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Prince 03 Hybrid Tour

Prince 03 Hybrid Tour Racquet Review


  • Power Level: 775
  • Length:: 27.0"
  • Headsize:: 95 sq in Midsize
  • Cross Section:: 21mm Straight Beam
  • Weight:: 11.5oz / 325g unstrung
  • Balance:: 12.2in / 31.0cm Head Light
  • Swing Weight: 300
  • Rec. Strings:: Synthetic Gut w/Duraflex 16

    Prince launched the Prince 03 Hybrid Tour in August, 2006. The racquet features O3 Engineered Technology, but with a small difference. The O-Ports on the Hybrid Tour are situated at three and nine o'clock on the perimeter of the frame to increase racquet head speed and provide more spin and power for the advanced player.

    Cosmetically, the Prince O3 Hybrid Tour's metallic orange and black frame makes for a distinctive look on the court.

    Prince informed me that extensive testing was carried out by players on both the men’s and women’s tour in the racquet’s development phase. The result is definitely a racquet for advanced players looking for extra maneuverability without compromising their ability to hit a big, heavy ball.

    Californian Sam Querrey is the most recent player on the men’s tour to make the switch to Prince’s 03 technology. In late 2006, Querrey made the switch from the Prince Tour Diablo to the Prince Hybrid Tour in order to generate extra racquet speed and take advantage of the Prince Hybrid Tour’s larger sweetspot. In doing so, he joins the fast improving Shahar Peer, a top performer on the women’s tour, and Lisa Raymond, one of the world’s best women’s doubles players, both of whom also use the Prince 03 Hybrid Tour.


    The first thing that struck me was the weight of my shots off the ground. At 11.5oz unstrung and a power level of only 775 on Prince’s power rating system, I was expecting to play with a racquet that was a lot more subdued off the ground. I was wrong.

    I was able to generate all the racquet speed I required in order to hit my regular topspin forehand, but two things surprised me:

    1). The weight of my shots.

    2). I found it to be a little temperamental.

    The 03 Hybrid Tour allowed me to hit a really heavy ball. For a relatively heavy racquet, when it comes to swing speed, the Prince 03 Hybrid Tour handles like a much lighter frame. It’s great for big, heavy spins, which require a fair amount of racquet speed to hit successfully.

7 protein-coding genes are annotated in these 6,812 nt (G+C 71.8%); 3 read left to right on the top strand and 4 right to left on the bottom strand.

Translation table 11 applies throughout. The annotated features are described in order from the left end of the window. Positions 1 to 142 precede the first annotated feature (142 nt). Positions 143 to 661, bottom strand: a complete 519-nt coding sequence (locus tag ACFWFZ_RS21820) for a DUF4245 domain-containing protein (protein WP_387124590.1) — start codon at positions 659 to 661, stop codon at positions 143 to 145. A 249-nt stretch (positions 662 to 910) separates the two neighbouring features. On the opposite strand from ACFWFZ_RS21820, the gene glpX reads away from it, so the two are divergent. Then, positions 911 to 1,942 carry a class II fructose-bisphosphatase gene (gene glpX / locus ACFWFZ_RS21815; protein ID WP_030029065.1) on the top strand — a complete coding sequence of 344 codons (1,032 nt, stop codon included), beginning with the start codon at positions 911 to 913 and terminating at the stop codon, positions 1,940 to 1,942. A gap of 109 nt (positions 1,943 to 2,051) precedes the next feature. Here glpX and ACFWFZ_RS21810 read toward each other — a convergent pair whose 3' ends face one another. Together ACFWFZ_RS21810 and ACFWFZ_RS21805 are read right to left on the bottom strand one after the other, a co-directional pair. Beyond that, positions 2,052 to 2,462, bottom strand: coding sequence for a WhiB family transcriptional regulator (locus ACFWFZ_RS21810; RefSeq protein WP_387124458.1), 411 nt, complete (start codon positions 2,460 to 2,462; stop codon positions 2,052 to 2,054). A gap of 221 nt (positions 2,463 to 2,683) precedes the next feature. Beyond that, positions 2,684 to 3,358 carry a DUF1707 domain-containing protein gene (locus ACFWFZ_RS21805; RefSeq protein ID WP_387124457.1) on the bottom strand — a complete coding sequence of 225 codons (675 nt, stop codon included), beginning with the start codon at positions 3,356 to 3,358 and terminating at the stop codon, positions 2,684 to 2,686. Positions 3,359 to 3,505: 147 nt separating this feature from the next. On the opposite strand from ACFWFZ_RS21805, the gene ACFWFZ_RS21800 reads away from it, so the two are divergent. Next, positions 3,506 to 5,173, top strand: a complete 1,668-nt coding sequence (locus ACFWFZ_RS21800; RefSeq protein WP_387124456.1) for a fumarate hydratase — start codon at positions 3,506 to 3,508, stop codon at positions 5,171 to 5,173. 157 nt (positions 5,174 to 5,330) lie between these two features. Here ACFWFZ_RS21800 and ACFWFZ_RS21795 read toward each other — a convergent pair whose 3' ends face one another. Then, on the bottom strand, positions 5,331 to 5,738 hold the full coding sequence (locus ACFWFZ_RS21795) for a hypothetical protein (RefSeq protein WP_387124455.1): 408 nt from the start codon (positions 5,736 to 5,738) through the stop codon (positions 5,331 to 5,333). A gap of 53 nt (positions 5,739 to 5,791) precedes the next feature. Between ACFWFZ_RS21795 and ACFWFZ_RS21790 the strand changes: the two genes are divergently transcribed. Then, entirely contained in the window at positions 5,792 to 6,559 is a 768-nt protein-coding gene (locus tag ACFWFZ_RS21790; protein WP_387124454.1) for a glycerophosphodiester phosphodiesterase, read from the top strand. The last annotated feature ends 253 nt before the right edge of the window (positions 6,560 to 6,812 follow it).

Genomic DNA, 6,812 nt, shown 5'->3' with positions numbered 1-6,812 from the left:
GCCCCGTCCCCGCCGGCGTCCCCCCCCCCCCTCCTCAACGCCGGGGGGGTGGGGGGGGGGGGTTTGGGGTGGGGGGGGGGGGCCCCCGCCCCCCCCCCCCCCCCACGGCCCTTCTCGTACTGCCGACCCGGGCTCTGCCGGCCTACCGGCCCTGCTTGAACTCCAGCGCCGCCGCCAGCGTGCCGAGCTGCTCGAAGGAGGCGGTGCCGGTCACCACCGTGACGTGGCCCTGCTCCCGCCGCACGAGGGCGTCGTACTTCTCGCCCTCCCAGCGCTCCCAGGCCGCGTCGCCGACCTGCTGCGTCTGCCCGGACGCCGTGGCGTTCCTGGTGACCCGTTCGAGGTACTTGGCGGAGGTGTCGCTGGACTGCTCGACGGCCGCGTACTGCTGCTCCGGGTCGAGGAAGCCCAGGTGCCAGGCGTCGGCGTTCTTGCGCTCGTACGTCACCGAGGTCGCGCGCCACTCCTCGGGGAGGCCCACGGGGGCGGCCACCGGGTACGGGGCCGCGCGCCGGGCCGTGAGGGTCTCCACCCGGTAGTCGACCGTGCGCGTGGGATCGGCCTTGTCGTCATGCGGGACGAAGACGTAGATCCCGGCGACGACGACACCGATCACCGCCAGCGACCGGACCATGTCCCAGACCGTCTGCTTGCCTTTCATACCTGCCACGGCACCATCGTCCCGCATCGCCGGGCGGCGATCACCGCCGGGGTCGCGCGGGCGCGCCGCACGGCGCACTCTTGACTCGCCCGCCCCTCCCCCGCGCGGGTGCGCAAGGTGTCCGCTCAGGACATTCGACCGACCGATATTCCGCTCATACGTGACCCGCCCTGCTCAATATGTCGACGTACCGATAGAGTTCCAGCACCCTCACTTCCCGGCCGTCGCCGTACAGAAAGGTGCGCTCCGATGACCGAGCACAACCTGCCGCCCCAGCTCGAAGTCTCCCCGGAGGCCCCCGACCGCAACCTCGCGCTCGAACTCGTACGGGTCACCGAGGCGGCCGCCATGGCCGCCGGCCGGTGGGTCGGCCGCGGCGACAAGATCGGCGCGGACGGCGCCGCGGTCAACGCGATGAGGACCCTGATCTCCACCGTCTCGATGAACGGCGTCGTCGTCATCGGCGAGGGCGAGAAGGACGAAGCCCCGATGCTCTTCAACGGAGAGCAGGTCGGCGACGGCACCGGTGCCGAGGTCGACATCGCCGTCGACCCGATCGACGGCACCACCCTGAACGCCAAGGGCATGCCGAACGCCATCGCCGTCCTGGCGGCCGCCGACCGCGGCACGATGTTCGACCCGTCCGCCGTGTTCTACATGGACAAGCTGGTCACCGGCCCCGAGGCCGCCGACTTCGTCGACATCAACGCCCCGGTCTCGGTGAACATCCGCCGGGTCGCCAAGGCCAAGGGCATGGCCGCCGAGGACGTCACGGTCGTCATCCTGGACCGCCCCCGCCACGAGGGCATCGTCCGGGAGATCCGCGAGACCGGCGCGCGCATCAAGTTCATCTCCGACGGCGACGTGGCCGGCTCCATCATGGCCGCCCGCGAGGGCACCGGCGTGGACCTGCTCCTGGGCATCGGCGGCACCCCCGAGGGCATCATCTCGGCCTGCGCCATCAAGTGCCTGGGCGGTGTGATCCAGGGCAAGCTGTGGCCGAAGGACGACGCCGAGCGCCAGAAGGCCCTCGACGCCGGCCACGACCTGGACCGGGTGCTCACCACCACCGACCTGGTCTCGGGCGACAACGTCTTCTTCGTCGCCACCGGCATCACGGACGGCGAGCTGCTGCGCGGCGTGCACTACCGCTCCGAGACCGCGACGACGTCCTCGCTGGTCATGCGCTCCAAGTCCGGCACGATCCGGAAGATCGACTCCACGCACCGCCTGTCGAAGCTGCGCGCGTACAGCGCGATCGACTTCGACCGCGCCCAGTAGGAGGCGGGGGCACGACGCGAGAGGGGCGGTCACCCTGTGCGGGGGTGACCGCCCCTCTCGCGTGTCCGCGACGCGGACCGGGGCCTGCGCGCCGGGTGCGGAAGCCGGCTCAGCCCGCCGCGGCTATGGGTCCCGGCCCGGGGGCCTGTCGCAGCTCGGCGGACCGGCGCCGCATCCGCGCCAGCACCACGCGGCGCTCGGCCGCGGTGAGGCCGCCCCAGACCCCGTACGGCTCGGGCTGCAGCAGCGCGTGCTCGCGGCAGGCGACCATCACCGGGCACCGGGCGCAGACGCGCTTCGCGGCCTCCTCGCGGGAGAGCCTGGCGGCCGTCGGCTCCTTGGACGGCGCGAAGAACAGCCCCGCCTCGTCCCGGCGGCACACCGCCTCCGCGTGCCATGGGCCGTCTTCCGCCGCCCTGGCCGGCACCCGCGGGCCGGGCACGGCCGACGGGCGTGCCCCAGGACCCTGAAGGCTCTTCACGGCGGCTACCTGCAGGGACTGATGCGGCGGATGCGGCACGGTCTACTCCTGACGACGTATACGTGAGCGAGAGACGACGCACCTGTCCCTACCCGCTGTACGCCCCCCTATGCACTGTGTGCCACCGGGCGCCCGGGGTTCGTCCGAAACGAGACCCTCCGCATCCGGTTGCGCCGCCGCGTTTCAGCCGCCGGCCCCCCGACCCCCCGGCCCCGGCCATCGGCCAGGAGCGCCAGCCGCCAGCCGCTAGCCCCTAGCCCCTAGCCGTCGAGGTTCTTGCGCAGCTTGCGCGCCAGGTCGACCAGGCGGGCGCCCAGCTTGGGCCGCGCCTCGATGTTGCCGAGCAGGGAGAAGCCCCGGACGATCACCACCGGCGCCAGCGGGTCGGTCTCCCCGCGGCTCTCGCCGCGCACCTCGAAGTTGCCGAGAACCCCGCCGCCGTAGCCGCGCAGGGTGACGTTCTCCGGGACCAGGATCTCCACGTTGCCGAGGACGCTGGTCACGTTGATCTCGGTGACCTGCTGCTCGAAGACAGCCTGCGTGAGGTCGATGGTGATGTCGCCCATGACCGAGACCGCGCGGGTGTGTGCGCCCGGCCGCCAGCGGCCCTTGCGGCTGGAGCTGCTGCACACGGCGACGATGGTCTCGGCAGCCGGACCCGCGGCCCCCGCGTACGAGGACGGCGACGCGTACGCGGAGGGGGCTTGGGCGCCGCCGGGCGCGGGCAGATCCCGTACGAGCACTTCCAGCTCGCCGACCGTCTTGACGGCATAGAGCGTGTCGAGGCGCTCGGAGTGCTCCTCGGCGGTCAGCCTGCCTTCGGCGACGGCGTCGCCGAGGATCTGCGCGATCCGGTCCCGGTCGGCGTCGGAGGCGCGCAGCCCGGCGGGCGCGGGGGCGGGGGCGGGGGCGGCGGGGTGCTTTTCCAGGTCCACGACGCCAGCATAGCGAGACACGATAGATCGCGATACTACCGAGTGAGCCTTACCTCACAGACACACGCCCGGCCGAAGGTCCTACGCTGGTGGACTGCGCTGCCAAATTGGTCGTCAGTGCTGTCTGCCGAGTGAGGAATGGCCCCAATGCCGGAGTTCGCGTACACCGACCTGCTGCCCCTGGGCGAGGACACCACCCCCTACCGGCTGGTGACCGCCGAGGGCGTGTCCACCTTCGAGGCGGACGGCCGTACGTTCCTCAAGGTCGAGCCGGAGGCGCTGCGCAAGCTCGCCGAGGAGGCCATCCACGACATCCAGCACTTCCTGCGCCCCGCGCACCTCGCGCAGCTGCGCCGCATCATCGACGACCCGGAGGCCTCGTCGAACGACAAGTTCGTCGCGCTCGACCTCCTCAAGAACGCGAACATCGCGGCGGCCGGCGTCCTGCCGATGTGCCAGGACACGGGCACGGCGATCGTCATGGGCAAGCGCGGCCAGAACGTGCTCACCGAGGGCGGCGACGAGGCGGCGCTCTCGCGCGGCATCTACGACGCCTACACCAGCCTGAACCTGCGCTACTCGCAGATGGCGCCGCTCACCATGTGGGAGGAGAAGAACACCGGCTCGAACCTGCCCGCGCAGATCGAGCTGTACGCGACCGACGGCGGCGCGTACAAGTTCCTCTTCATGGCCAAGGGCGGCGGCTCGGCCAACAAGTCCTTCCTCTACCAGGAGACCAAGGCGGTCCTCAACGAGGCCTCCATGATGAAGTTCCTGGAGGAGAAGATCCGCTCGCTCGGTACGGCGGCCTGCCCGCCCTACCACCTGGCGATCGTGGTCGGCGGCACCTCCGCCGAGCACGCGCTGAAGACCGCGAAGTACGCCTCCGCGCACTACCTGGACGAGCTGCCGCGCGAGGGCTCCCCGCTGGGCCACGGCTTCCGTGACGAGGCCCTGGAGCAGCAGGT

However, when I flattened my shots out, I found it difficult to maintain a predictable length.

    With my backhand slice, a shot requiring much less swing speed than heavy topspins, I wasn’t as accurate as I normally am, but I’m not quite sure why. I don’t know if the 16x18 string pattern or the 95sq" head size were a factor (I normally play with the 03 16x19 and 105 sq"), but it definitely took a little getting used to the range of this shot.

    For touch shots, I found the frame maneuverable and agile. Due to its large sweetspot, the Prince 03 Hybrid Tour has a reasonable feel to it, irrespective of whether you prefer a heavy or light racquet. However, having said that, this racquet is not meant for players who like to use deftly placed angles and drop shots.

    Overall, it’s a racquet for big hitting, advanced players who like to rely on tremendous racquet speed to generate extra spin and pace.


    Around the net, the Prince 03 Hybrid Tour performs well. It’s solid and powerful. Unlike off the ground, where I experienced a little loss of accuracy with harder, flatter shots, I had no problem directing my volleys to where I wanted them to go.

    I particularly liked the fact that the racquet is head light. This gave me the maneuverability I needed for any reflex shots or anything requiring improvisation when I was stretched out wide.

    The only slight criticism I have is that, as with touch shots from the back of the court, the Prince 03 Hybrid Tour doesn’t have quite the same "feel" as some of the other frames I’ve tested. But many of those frames don’t produce the same weight of shot as the Hybrid Tour.


    No problems here. Big servers will like this racquet. The combination of a head light, but relatively weighty frame translate to fast, heavy serves. Likewise with spin serves. It was easy to hit swinging slice serves or big kick serves, but it requires someone reasonably strong to do so.


    I found the racquet better for returning second serves than first serves. With more time, I was able to hit with relatively better control and accuracy on second seve returns. When returning first serves, if I tried to hit hard without much spin, my shots tended to go longer than I expected. I felt that the ball “trampolined” on me a little.

    When I resorted to blocking the ball back off big first serves, there was no issue; the racquet behaved pretty much as I expected.


    The Prince 03 Hybrid Tour is designed for hard hitting, aggressive all-court players who like to use a decent amount of topspin off the ground, and who like the feeling of a relatively heavy but head light frame.

    It’s definitely not a racquet for junior or intermediate level players as it has a sensitive string bed, requiring players with a thorough understanding of a racquet’s behavioral characteristics to get the most out of it.

    For me, the racquet’s particular strength was that it produced such a heavy ball without much effort. On the other hand, this strength was a little offset by the Hybrid Tour’s slight unpredictability when hitting flatter shots off the ground.

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    Prince 03 Hybrid Tour


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